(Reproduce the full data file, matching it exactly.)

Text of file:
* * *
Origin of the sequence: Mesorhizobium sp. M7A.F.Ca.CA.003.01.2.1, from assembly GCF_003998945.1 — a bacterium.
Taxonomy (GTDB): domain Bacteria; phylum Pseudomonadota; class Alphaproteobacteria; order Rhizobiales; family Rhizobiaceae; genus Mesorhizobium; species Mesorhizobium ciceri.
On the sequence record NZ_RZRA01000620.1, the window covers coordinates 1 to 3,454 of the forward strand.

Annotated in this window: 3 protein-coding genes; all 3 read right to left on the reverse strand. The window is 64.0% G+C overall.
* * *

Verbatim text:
Origin of the sequence: Mesorhizobium sp. M7A.F.Ca.CA.003.01.2.1, from assembly GCF_003998945.1 — a bacterium.
Taxonomy (GTDB): domain Bacteria; phylum Pseudomonadota; class Alphaproteobacteria; order Rhizobiales; family Rhizobiaceae; genus Mesorhizobium; species Mesorhizobium ciceri.
On the sequence record NZ_RZRA01000620.1, the window covers coordinates 1 to 3,454 of the forward strand.

Annotated in this window: 3 protein-coding genes; all 3 read right to left on the reverse strand. The window is 64.0% G+C overall.